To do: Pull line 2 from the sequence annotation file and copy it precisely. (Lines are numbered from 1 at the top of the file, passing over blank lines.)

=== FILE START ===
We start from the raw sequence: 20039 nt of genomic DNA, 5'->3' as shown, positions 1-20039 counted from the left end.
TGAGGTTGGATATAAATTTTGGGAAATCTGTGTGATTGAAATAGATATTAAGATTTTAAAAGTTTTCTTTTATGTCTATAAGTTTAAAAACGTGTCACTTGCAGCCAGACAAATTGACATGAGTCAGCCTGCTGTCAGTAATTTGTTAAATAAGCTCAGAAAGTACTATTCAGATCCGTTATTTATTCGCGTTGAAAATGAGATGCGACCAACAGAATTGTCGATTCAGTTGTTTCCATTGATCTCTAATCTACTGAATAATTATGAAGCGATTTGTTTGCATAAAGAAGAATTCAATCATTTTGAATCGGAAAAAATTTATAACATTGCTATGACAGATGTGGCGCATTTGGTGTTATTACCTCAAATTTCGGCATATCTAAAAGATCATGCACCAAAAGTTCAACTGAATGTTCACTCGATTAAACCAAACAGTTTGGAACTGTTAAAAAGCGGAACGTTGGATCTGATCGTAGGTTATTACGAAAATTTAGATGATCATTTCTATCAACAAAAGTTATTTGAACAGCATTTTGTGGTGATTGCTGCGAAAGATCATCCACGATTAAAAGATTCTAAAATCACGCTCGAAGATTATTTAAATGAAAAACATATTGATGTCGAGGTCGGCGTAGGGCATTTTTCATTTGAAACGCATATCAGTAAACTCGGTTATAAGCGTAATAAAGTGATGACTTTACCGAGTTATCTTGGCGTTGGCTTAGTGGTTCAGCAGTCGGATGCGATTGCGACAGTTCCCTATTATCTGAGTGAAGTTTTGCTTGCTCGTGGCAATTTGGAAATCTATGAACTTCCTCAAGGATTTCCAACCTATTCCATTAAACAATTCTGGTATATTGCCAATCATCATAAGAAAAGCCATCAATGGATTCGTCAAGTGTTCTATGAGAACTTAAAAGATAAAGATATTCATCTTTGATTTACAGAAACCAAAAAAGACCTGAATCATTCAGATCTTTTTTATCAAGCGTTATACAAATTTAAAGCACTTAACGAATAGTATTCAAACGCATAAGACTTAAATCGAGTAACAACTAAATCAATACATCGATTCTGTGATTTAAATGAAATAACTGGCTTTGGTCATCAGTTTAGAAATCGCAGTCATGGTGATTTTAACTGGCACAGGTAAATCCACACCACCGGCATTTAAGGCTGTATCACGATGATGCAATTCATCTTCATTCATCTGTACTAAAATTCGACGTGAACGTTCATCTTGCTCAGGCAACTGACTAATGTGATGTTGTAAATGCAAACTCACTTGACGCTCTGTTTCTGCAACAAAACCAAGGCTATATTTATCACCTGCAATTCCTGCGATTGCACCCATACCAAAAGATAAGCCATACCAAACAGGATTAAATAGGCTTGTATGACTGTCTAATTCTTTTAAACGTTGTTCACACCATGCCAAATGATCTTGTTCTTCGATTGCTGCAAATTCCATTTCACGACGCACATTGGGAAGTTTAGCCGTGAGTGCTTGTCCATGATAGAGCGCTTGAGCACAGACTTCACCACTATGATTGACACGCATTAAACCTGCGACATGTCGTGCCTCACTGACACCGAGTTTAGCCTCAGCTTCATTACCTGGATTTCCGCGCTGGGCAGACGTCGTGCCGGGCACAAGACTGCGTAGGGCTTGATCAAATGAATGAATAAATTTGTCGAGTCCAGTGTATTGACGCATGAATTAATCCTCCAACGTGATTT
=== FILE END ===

TGAGGTTGGATATAAATTTTGGGAAATCTGTGTGATTGAAATAGATATTAAGATTTTAAAAGTTTTCTTTTATGTCTATAAGTTTAAAAACGTGTCACTTGCAGCCAGACAAATTGACATGAGTCAGCCTGCTGTCAGTAATTTGTTAAATAAGCTCAGAAAGTACTATTCAGATCCGTTATTTATTCGCGTTGAAAATGAGATGCGACCAACAGAATTGTCGATTCAGTTGTTTCCATTGATCTCTAATCTACTGAATAATTATGAAGCGATTTGTTTGCATAAAGAAGAATTCAATCATTTTGAATCGGAAAAAATTTATAACATTGCTATGACAGATGTGGCGCATTTGGTGTTATTACCTCAAATTTCGGCATATCTAAAAGATCATGCACCAAAAGTTCAACTGAATGTTCACTCGATTAAACCAAACAGTTTGGAACTGTTAAAAAGCGGAACGTTGGATCTGATCGTAGGTTATTACGAAAATTTAGATGATCATTTCTATCAACAAAAGTTATTTGAACAGCATTTTGTGGTGATTGCTGCGAAAGATCATCCACGATTAAAAGATTCTAAAATCACGCTCGAAGATTATTTAAATGAAAAACATATTGATGTCGAGGTCGGCGTAGGGCATTTTTCATTTGAAACGCATATCAGTAAACTCGGTTATAAGCGTAATAAAGTGATGACTTTACCGAGTTATCTTGGCGTTGGCTTAGTGGTTCAGCAGTCGGATGCGATTGCGACAGTTCCCTATTATCTGAGTGAAGTTTTGCTTGCTCGTGGCAATTTGGAAATCTATGAACTTCCTCAAGGATTTCCAACCTATTCCATTAAACAATTCTGGTATATTGCCAATCATCATAAGAAAAGCCATCAATGGATTCGTCAAGTGTTCTATGAGAACTTAAAAGATAAAGATATTCATCTTTGATTTACAGAAACCAAAAAAGACCTGAATCATTCAGATCTTTTTTATCAAGCGTTATACAAATTTAAAGCACTTAACGAATAGTATTCAAACGCATAAGACTTAAATCGAGTAACAACTAAATCAATACATCGATTCTGTGATTTAAATGAAATAACTGGCTTTGGTCATCAGTTTAGAAATCGCAGTCATGGTGATTTTAACTGGCACAGGTAAATCCACACCACCGGCATTTAAGGCTGTATCACGATGATGCAATTCATCTTCATTCATCTGTACTAAAATTCGACGTGAACGTTCATCTTGCTCAGGCAACTGACTAATGTGATGTTGTAAATGCAAACTCACTTGACGCTCTGTTTCTGCAACAAAACCAAGGCTATATTTATCACCTGCAATTCCTGCGATTGCACCCATACCAAAAGATAAGCCATACCAAACAGGATTAAATAGGCTTGTATGACTGTCTAATTCTTTTAAACGTTGTTCACACCATGCCAAATGATCTTGTTCTTCGATTGCTGCAAATTCCATTTCACGACGCACATTGGGAAGTTTAGCCGTGAGTGCTTGTCCATGATAGAGCGCTTGAGCACAGACTTCACCACTATGATTGACACGCATTAAACCTGCGACATGTCGTGCCTCACTGACACCGAGTTTAGCCTCAGCTTCATTACCTGGATTTCCGCGCTGGGCAGACGTCGTGCCGGGCACAAGACTGCGTAGGGCTTGATCAAATGAATGAATAAATTTGTCGAGTCCAGTGTATTGACGCATGAATTAATCCTCCAACGTGATTT